The Canada Winter Games may have delivered a dose of reality to the Yukon.
Nothing is ever free.
Yukoners are sometimes tricked into believing otherwise.
Sure, Whitehorse has benefited from the Games.
The national sporting jamboree has brought more than $85 million in government investment to Whitehorse.
The city’s public facilities are exceptional.
And, in building them, contractors have profited, workers have been paid, retailers have made money, the territory and city have received more tax revenue.
The city is looking better these days — it was forced to spruce itself up for the visitors.
And, during the Games, the entire community will, for a brief moment, work together for a common goal.
That social networking represents an X-factor that could generate a host of benefits — ideas, entrepreneurship, common understanding, friendships — that are impossible to pin down.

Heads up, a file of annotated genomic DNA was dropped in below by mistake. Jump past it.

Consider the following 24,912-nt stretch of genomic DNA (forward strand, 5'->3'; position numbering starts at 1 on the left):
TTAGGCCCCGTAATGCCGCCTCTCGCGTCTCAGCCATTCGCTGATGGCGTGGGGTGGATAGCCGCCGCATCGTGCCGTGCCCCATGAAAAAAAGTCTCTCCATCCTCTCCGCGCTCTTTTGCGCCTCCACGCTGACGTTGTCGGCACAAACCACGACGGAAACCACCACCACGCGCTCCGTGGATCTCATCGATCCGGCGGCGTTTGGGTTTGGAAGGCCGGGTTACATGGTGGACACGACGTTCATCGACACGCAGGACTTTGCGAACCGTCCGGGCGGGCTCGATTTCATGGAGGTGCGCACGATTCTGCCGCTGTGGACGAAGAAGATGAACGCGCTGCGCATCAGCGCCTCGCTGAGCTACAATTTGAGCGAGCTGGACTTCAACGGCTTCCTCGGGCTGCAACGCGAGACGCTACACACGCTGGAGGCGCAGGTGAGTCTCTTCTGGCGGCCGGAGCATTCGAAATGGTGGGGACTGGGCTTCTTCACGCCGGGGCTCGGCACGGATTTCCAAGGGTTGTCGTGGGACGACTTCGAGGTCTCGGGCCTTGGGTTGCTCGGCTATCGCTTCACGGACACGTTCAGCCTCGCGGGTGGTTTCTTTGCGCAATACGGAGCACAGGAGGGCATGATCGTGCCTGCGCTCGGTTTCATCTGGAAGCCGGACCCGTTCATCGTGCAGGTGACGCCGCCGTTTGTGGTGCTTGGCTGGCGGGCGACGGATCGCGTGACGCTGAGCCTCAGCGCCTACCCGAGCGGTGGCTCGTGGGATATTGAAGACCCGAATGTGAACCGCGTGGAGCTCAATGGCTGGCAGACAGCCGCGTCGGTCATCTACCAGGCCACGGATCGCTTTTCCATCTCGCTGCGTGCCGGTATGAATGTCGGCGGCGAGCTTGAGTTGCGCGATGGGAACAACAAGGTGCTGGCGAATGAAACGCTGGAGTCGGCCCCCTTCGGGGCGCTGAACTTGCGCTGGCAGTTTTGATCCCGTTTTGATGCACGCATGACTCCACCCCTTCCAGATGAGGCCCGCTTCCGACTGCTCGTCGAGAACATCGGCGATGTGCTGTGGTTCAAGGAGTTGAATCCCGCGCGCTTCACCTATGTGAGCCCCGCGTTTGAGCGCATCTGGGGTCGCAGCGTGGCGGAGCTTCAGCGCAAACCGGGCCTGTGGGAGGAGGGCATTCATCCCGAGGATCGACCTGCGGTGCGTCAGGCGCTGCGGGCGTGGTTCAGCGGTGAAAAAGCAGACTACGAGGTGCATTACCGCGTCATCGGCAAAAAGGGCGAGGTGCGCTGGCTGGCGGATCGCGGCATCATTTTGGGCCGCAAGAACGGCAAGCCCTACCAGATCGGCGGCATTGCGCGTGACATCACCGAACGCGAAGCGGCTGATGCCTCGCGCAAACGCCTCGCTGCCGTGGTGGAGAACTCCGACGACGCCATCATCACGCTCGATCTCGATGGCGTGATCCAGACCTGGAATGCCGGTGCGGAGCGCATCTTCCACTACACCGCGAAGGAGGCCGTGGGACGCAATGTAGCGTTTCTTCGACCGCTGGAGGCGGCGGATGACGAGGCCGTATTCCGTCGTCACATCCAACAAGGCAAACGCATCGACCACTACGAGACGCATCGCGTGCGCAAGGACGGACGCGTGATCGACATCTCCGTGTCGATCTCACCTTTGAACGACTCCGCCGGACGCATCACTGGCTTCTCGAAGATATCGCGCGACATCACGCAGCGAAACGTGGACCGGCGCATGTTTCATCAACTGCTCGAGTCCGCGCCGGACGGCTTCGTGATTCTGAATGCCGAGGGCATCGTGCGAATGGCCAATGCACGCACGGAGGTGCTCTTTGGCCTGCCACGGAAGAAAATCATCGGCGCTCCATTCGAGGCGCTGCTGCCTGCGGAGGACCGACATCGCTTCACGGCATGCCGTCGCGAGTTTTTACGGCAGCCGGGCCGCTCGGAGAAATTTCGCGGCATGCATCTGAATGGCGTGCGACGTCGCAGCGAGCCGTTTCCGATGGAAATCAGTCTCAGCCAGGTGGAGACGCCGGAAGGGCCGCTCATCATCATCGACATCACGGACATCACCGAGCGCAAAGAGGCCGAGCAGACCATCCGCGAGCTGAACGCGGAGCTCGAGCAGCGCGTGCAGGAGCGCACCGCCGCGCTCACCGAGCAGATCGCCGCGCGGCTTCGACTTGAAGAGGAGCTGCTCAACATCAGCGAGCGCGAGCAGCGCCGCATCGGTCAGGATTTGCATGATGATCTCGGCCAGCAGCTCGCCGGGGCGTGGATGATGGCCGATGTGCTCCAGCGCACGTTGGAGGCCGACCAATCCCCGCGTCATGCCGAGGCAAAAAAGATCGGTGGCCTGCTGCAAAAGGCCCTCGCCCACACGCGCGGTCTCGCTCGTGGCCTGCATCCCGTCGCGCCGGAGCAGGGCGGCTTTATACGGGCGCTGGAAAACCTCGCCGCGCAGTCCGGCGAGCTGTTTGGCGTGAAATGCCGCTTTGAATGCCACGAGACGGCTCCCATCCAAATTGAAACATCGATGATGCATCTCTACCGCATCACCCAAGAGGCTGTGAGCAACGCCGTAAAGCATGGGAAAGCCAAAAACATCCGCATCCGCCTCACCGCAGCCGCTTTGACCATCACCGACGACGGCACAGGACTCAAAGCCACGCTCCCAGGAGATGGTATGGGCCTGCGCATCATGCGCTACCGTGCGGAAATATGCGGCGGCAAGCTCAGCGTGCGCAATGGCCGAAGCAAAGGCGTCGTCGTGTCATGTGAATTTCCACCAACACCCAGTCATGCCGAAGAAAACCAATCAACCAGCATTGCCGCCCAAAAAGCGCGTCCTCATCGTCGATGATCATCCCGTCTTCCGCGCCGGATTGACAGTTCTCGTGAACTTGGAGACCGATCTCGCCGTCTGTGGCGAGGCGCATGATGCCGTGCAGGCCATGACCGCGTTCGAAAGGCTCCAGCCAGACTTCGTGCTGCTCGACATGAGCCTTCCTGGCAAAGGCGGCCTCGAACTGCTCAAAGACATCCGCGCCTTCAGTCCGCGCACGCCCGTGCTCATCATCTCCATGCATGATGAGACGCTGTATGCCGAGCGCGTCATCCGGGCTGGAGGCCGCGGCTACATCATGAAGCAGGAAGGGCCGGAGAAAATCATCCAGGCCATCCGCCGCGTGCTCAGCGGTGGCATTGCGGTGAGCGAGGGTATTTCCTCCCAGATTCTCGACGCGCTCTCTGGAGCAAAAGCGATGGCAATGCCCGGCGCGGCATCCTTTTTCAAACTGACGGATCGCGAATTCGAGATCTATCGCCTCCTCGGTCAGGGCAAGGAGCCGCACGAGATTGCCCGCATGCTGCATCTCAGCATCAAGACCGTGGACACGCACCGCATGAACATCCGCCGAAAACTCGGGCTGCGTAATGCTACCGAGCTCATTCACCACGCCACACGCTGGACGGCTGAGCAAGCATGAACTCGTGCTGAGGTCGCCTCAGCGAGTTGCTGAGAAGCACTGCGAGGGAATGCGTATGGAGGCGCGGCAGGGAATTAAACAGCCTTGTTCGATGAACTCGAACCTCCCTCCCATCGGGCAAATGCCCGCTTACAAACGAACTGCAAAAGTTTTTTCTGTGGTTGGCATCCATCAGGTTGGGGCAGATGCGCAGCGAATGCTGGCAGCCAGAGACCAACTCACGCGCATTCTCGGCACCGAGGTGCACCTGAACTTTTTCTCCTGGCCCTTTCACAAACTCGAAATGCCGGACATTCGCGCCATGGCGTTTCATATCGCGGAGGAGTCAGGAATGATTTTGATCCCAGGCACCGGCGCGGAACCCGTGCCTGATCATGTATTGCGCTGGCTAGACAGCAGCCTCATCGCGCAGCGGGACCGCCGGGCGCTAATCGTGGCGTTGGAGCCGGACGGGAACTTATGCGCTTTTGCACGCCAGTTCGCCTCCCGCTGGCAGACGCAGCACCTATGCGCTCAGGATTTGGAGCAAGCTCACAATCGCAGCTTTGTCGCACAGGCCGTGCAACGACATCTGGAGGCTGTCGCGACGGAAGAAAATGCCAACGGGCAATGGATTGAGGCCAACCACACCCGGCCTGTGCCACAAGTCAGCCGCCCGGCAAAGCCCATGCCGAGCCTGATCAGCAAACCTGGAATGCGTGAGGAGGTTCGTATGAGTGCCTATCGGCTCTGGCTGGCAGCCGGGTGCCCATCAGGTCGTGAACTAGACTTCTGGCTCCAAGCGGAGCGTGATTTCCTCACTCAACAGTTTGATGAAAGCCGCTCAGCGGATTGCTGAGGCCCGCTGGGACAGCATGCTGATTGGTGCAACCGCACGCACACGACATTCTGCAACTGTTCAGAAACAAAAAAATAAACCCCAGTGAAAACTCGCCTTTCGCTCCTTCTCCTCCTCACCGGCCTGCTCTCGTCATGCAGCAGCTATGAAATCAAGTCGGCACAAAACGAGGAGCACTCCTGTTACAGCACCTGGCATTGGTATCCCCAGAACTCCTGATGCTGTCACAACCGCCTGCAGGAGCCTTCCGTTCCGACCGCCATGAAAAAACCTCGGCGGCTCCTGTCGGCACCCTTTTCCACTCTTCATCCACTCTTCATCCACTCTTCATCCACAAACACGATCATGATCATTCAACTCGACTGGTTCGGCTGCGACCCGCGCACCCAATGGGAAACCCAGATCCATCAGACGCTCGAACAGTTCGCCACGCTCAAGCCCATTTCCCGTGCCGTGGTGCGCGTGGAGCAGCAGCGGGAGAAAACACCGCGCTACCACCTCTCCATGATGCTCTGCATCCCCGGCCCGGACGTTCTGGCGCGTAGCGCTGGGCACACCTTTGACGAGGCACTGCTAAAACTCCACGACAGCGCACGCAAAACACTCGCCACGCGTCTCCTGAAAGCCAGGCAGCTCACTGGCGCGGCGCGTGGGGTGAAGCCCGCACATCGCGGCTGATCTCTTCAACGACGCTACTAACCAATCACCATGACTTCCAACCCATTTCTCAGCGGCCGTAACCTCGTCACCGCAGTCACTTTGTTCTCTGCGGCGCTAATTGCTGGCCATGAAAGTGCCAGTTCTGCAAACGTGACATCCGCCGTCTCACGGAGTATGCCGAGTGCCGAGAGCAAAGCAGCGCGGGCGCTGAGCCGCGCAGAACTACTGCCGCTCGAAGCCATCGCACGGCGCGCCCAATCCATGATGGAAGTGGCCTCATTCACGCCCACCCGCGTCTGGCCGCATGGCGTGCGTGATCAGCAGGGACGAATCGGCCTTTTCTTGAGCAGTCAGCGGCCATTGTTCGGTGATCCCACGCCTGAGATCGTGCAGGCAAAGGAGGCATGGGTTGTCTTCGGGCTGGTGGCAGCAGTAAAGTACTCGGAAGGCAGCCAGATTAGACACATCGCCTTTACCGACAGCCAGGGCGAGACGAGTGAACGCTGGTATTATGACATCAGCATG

And these benefits will extend well into the city’s future.
Of course, so will the tax increases.
In a moment of candour, councillor Doug Graham suggested city taxes may have to go up five per cent over the next two years to pay for the Games.
That, too, will be its legacy.
Homeowners will have to pony up another $300 a year, give or take. A stiff increase indeed, but property taxes will still be comparable to, or lower than other affluent Canadian towns.
Besides, tens of millions of extra federal transfers flowed into the territory to underwrite this three-week spectacle.
And so, the Games has taught Whitehorse residents that nothing is ever free.
This transfer-payment-addicted territory often thinks otherwise.
The Games have brought benefits at considerable cost.
Anybody who hoped to receive something for nothing was conjuring a fantasy.
The Yukon comes close, but not as close as many once thought. (RM)